As this year stumbles into the end zone, the joy that we Americans are expected to revel in during the winter holidays will be overshadowed by a dastardly event that plagues us every year. No, it’s not some religious observation, nor is it some Laguna Beach tradition, like filing a complaint against your neighbor for an issue involving trees or water polo. It’s worse. It’s the NCAA College Bowl Game Season, a 23-day stretch of mediocre football games played by teams of varying relevance in half-empty professional stadiums. Not that it matters in Laguna, because neither UCLA nor USC qualified for a bowl game this year.
In decades past, it was genuinely exciting if your team got into one of about six bowl games, but now there are 40 bowl games and only two of them mean anything. The winners of the Orange Bowl and Cotton Bowl, both played on Dec. 29, will be dumped into the National Championship, which is technically not a bowl game and played on Jan. 7, when the holidays are long over and everyone is preparing for Ski Week.
Just weeks ago, my husband anticipated his University of Michigan Wolverines would play in one of those Meaningful Bowls, but he faced a daunting challenge. We needed to schedule our flight for a previously planned vacation on Dec. 29, the same day as the Meaningful Bowl games, such that he would not miss a millisecond of Michigan football. After hours of agonizing flight searches, we found nonrefundable tickets that allowed ample time for us to arrive, get the rental car, and settle ourselves in front of a television for one or both games. Done.
But no! It was too soon! The Wolverines lost in horrid fashion to their perennial rival Ohio State by an unspeakable number. They were no longer Meaningful Bowl-bound. College football squashed our holiday plans before they started. Before December even started!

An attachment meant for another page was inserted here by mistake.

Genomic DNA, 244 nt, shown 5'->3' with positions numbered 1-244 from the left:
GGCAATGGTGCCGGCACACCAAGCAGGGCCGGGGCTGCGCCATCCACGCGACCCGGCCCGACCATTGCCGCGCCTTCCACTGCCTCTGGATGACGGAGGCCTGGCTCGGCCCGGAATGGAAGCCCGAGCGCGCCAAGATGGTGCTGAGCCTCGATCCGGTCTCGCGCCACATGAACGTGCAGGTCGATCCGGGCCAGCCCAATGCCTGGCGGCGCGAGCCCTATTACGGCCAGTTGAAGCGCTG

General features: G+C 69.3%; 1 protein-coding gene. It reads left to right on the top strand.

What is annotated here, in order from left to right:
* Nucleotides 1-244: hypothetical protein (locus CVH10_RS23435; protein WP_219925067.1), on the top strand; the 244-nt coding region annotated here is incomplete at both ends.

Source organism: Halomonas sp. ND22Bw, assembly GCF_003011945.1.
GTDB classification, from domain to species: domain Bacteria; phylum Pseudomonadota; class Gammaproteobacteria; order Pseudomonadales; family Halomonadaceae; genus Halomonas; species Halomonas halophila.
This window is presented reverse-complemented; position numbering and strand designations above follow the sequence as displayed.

And if you think Delta Air Lines will let you change your flight for bowl-game-related reasons, you would be wrong. We will land in Salt Lake City as scheduled and make our way to Park City for a week of skiing and cousin-filled chaos, hours and hours before we can check into our VRBO. Alas.
My alma mater Appalachian State (yes, the same Appalachian State that beat Michigan in 2007) played in the not-very-prestigious-sounding R+L Carriers New Orleans Bowl on Dec. 15. I wished them well but was not surprised when only three people schlepped to the massive Superdome to watch them beat Middle Tennessee State.
The Wolverines, a team that finds a way to devastate my husband year after year, will be fine. They’re playing in the slightly-more-prestigious-sounding Chick-Fil-A Peach Bowl against the University of Florida on Dec. 29.
As luck would have it, his game starts when we are literally flying in the air to Salt Lake City. We will miss almost all of the game.
Perhaps Laguna Beach High School could host a bowl game next year? Make it the first Thursday of December and call it the City of Laguna Beach Art Walk Bowl. Doesn’t it just roll off the tongue? It’ll bring in tourism dollars, fill up hotel rooms, and ruin someone else’s holiday plans.
Victoria Kertz lives in Aliso Viejo and is a writer for Sauté Magazine.